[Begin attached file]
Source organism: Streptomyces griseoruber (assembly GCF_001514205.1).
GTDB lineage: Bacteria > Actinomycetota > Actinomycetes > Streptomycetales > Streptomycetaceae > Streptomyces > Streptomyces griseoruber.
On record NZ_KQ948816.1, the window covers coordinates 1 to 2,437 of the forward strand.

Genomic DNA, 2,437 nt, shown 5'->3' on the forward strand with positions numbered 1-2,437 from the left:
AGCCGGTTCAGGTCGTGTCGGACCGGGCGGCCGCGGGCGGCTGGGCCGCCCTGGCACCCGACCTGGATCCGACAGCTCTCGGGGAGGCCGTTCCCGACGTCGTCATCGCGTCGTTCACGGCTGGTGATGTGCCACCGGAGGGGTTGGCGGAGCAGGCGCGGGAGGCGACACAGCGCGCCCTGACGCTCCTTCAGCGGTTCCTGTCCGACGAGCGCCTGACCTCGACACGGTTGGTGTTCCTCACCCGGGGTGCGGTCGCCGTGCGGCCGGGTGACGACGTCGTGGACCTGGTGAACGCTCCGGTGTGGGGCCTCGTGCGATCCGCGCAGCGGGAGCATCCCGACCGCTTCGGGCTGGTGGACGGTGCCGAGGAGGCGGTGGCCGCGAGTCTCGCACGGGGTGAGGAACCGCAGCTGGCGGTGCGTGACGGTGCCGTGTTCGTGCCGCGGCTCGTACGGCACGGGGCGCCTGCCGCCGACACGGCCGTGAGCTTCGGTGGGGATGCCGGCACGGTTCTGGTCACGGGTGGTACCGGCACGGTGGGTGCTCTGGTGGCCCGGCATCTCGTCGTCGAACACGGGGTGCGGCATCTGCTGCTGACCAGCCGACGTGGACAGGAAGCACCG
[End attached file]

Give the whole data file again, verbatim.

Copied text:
Source organism: Streptomyces griseoruber (assembly GCF_001514205.1).
GTDB lineage: Bacteria > Actinomycetota > Actinomycetes > Streptomycetales > Streptomycetaceae > Streptomyces > Streptomyces griseoruber.
On record NZ_KQ948816.1, the window covers coordinates 1 to 2,437 of the forward strand.

Genomic DNA, 2,437 nt, shown 5'->3' on the forward strand with positions numbered 1-2,437 from the left:
AGCCGGTTCAGGTCGTGTCGGACCGGGCGGCCGCGGGCGGCTGGGCCGCCCTGGCACCCGACCTGGATCCGACAGCTCTCGGGGAGGCCGTTCCCGACGTCGTCATCGCGTCGTTCACGGCTGGTGATGTGCCACCGGAGGGGTTGGCGGAGCAGGCGCGGGAGGCGACACAGCGCGCCCTGACGCTCCTTCAGCGGTTCCTGTCCGACGAGCGCCTGACCTCGACACGGTTGGTGTTCCTCACCCGGGGTGCGGTCGCCGTGCGGCCGGGTGACGACGTCGTGGACCTGGTGAACGCTCCGGTGTGGGGCCTCGTGCGATCCGCGCAGCGGGAGCATCCCGACCGCTTCGGGCTGGTGGACGGTGCCGAGGAGGCGGTGGCCGCGAGTCTCGCACGGGGTGAGGAACCGCAGCTGGCGGTGCGTGACGGTGCCGTGTTCGTGCCGCGGCTCGTACGGCACGGGGCGCCTGCCGCCGACACGGCCGTGAGCTTCGGTGGGGATGCCGGCACGGTTCTGGTCACGGGTGGTACCGGCACGGTGGGTGCTCTGGTGGCCCGGCATCTCGTCGTCGAACACGGGGTGCGGCATCTGCTGCTGACCAGCCGACGTGGACAGGAAGCACCG